In 1961, when the federal civil service pay scale (BAT) came in force, a teacher or a university lecturer contracted as a state employee would have earned about 7 percent more than an equivalent with civil servant status. This took into consideration that such state employees were required to pay additional pension contributions, resulting in their net pay being about the same. This changed radically in the 1990s. Predominantly due to legal measures, the net incomes of civil servants and ordinary state employees drifted apart, to the detriment of the latter.
For grading purposes, it is not the job function that is decisive but the “legal career requirements”—i.e., educational attainment. Thousands of teachers are paid less because they do not have the required training for the type of school in which they teach.
For years, the states have not hired enough young teachers. According to the OECD report “Education at a Glance”, for every 100 posts there are only 60 suitably qualified young teachers. On the basis of this general shortage of teachers, many educators are employed to teach in schools for which they were not trained—primary school teachers working in middle schools, secondary school teachers at specialist vocational schools or high schools, etc.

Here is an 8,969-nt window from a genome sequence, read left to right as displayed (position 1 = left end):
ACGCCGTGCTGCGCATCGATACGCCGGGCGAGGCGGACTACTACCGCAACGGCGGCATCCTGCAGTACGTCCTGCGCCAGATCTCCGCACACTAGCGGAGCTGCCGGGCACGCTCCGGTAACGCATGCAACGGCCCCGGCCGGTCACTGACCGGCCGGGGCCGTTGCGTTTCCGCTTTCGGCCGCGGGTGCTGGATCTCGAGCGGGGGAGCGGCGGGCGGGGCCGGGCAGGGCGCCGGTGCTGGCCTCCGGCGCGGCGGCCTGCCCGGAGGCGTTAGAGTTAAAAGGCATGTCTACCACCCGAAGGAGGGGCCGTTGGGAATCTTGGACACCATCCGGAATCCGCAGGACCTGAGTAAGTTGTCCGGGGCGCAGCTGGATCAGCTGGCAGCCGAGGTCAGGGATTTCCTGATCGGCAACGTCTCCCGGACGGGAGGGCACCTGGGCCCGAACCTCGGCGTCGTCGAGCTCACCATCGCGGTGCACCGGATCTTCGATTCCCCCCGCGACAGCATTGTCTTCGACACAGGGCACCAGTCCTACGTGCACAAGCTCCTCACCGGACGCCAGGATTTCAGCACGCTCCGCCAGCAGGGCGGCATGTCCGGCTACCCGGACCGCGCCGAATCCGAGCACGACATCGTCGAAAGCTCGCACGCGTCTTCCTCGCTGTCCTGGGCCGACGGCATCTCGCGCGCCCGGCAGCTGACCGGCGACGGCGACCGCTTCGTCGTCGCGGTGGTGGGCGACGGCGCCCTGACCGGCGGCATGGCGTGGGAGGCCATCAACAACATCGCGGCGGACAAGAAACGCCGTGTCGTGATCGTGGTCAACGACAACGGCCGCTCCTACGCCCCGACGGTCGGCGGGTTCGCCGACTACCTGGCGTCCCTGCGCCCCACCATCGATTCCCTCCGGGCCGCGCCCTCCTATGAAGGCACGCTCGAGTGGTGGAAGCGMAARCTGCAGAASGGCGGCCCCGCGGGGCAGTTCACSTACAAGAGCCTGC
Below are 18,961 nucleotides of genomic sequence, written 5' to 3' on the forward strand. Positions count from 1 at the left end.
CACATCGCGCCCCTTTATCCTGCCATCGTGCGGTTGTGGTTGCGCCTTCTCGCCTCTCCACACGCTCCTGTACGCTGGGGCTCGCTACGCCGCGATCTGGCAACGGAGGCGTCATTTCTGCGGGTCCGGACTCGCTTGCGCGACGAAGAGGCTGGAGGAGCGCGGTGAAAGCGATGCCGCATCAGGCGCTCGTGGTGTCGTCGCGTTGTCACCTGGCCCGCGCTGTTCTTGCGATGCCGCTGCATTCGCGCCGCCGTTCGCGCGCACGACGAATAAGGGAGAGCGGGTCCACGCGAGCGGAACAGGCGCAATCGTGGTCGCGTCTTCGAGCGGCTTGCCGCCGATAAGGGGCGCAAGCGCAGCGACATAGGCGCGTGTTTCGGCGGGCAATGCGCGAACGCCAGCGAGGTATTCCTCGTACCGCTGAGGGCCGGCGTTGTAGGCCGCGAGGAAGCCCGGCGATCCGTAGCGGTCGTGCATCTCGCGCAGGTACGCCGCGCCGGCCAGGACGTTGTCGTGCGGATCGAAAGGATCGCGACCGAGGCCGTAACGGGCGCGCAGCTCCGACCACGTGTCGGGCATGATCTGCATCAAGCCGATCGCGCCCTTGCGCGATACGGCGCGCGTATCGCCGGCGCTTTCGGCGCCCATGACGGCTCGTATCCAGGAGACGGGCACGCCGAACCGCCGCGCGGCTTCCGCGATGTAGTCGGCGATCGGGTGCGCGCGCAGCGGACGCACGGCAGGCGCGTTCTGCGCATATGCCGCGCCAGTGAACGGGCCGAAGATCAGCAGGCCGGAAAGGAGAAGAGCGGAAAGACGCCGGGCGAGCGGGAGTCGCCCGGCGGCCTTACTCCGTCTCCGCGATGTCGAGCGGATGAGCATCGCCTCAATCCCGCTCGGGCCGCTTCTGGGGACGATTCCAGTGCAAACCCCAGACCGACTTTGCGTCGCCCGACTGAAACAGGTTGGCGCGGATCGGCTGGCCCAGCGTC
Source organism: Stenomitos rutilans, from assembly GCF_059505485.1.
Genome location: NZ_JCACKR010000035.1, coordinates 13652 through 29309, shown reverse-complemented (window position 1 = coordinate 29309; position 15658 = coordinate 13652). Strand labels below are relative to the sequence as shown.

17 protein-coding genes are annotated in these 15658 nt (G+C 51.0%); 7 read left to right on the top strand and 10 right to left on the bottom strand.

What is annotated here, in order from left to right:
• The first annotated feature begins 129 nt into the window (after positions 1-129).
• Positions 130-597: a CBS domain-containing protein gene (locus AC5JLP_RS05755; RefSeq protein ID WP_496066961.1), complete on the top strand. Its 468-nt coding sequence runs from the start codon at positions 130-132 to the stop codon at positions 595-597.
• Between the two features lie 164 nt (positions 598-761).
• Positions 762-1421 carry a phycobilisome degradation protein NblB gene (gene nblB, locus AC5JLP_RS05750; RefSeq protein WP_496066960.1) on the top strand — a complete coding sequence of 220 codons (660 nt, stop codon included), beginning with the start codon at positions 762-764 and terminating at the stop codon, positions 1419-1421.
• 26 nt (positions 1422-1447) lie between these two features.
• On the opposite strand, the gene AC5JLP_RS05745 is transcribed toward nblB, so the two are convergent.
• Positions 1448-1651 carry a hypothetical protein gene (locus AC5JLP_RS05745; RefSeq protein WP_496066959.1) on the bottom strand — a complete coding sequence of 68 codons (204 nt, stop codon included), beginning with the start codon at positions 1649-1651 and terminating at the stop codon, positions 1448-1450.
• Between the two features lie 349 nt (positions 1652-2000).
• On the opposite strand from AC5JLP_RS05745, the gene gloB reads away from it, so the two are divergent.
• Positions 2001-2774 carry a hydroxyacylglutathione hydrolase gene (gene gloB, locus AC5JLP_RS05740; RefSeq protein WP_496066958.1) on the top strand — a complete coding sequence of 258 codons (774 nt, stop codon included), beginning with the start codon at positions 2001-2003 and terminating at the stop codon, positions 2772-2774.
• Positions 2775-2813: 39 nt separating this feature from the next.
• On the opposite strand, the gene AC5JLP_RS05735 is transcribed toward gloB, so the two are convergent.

According to the GEW, many teachers who trained in the former East Germany are affected by wage discrimination. The state finance ministers gladly employ such teachers because they are “cheaper”. The same is also true for so-called “career changers”, academics or other professionals seeking employment in schools.
In 2005/2006, the TVöD widened the gap between ordinary state employees and those with civil servant status. In the absence of a mandatory grading agreement, newly hired teachers are placed on TVöD pay grades 11 and 13. According to the GEW, this has depressed teachers’ incomes by 25 to 27 percent. The salaries of new teachers contracted as ordinary state employees, according to calculations by the GEW, are up to €650 a month below the comparable wages paid to those with civil servant status, and even after five years of employment are still up to €370 lower.
These years of persistently reducing teachers’ salaries have meant that resentment is particularly strong. This is why the trade unions and state governments portray their rigged talks as “hard negotiations”. They want to prevent a broad social movement developing against falling incomes, which could soon spread beyond the public sector. In the end, the unions will once again conclude a rotten compromise, sacrificing workers’ incomes and working conditions to the austerity measures being pushed through by governments at the federal, state and local level.